According to FinAid.org, the Web-based guide to student financial aid, tuition increases an average of 8 percent each year. That translates to a $2,374 savings over four years for students attending an in-state public college. While Maryland and Kansas are currently the only two states with public college tuition freezes, several individual institutions including Merrimack College in North Andover, Mass., and Benedictine University in Lisle, Ill., have instituted tuition freezes for the 2009 to 2010 school year.
Fixed-rate tuition plansSimilar to tuition freezes, fixed-rate tuition plans allow incoming students to lock in their current tuition price for up to five years, saving families some inflation costs. FinAid.org reports that over 30 individual institutions throughout the country as well as all Florida and Illinois public colleges currently offer a fixed-rate tuition plan.
FinAid.org also reports that program parameters vary significantly among schools. While some fixed-rate plans only cover tuition expenses, others cover the total cost of attendance. Because fixed-rate plans vary in terms of costs covered as well as how the program operates, some schools force fixed-plan students to lock in their tuition at a rate that's slightly higher than for the nonfixed tuition price. Others don't, so it's difficult to calculate how much families will save.
Mark Kantrowitz, publisher of FinAid.org, says before signing on, families should make sure they can meet any course, hour or grade-point requirements and should ask what happens if the student switches majors, studies abroad or takes a semester off for an internship or cooperative learning program.
"Families need to be absolutely aware of what they're paying and what the tuition plan's restrictions are," he says. "Once you're locked in, sometimes it's hard to back out."
A full list of fixed-rate tuition is available at FinAid.org.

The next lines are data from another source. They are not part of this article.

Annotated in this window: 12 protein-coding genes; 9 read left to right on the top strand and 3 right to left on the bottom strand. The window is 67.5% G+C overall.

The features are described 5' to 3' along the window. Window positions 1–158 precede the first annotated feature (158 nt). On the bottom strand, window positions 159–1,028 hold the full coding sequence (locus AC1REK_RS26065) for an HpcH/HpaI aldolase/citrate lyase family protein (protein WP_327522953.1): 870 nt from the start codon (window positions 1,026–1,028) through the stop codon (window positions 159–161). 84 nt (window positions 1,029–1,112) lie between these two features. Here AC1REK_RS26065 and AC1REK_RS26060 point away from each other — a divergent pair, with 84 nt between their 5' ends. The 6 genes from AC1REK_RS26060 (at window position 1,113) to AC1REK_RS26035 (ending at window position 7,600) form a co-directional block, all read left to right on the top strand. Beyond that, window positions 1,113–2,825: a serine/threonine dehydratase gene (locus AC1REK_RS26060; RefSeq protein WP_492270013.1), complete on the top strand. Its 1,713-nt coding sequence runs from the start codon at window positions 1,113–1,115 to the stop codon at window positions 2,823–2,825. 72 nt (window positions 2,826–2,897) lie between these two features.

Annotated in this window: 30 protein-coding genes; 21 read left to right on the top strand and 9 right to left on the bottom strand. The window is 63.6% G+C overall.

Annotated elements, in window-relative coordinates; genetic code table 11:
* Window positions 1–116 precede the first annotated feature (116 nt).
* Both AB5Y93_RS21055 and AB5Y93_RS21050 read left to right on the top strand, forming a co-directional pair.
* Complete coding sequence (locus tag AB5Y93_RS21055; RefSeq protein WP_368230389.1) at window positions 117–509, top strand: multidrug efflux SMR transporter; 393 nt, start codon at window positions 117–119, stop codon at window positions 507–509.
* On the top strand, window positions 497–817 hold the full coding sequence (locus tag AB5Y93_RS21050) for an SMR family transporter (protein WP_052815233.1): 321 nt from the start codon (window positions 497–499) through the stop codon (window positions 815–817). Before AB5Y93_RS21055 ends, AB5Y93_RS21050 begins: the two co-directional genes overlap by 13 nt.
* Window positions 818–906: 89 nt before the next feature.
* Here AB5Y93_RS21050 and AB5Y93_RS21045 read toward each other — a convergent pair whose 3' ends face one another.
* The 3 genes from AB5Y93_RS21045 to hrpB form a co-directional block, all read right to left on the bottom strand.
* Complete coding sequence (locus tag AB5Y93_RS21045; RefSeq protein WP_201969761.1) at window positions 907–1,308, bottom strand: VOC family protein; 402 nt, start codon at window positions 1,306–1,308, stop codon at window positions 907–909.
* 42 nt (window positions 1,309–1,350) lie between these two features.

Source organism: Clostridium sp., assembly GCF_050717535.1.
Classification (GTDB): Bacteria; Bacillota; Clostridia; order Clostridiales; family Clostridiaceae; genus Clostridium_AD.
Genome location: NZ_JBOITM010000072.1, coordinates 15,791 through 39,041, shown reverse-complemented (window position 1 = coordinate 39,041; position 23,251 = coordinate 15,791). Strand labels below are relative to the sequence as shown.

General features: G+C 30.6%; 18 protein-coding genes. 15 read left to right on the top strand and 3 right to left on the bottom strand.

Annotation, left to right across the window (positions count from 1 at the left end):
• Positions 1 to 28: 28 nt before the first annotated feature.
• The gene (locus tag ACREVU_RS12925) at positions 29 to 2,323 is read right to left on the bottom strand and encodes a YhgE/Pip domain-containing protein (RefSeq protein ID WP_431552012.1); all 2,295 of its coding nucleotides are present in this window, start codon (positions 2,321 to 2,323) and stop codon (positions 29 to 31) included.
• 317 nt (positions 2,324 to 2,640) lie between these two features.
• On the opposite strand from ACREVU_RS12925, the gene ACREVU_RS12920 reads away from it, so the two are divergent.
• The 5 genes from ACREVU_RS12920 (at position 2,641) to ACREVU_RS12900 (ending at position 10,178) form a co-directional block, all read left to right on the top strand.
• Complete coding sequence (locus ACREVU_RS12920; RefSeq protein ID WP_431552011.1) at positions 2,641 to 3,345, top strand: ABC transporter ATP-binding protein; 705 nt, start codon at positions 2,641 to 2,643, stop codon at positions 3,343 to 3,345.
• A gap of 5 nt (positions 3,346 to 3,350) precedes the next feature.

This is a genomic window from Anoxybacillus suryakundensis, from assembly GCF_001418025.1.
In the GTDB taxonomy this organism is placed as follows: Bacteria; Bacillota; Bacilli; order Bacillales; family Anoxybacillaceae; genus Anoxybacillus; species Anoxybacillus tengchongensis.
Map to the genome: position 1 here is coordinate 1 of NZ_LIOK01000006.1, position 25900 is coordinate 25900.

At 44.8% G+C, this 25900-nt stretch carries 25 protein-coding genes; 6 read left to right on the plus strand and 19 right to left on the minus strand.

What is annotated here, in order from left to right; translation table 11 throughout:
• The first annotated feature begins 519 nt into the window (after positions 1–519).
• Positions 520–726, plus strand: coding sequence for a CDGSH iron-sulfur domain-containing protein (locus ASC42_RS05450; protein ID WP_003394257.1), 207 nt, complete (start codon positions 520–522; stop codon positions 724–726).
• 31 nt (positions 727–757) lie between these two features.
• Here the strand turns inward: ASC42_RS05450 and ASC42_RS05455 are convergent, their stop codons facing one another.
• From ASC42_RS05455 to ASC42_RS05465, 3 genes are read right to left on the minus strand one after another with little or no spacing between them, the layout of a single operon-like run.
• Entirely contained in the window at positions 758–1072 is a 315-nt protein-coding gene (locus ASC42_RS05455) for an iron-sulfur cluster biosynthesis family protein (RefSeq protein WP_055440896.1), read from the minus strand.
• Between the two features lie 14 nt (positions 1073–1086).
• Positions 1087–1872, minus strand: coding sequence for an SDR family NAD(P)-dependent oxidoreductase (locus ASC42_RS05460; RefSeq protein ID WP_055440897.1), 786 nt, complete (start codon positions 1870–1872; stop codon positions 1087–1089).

Single subject institutions"We offer all our students a four-year education that's worth over $100,000 for free," says William Murray, director of enrollment management for the Webb Institute in Glen Cove, N.Y. "We can do that because we're small and we're supported by a sizable endowment."
The Webb Institute isn't for everyone. Accepting just 26 students per year, all of whom major in naval architecture and marine engineering, the school lacks the sprawling campus, endless class choices and on-campus amenities typical of most universities. It also doesn't have students desperately searching for financial aid.
At subject-specific schools like the Webb Institute, the Curtis Institute of Music in Philadelphia, City University of New York's Teachers Academy, Franklin W. Olin College of Engineering in Needham, Mass., and The Cooper Union for the Advancement of Science and Art, an engineering, art and architecture college in New York, students give up academic exploration in favor of a targeted degree without tuition costs.
Small, selective and supported by a generous endowment created by donors in that specific field, single subject institutions are designed for focused students who know what they want and won't settle for anything less.
Loan-free schoolsStudents stressing over post-graduation loan repayment, fear no longer, at least with this group of schools. To increase economic diversity, 18 institutions throughout the country have eliminated student loans from their financial aid packages, replacing them with scholarships, grants and work-study jobs.
"Once we find out what a student's financial need is, we meet it 100 percent with scholarships," says Robin Moscato, director of financial aid for Princeton University in Princeton, N.J., the first no-loan institution in the U.S. "That doesn't mean that no students borrow, but the average need-based loan for a graduating senior is under $2,500."
Not bad for a school that charges $34,290 per year in tuition alone. While schools like Princeton, Claremont McKenna College in Claremont, Calif., and Dartmouth College in Hanover, N.H., eliminate loans for all students, a wealth of others, including Duke University in Durham, N.C., and Tufts University in Medford, Mass., offer no-loans packages to low-income students only.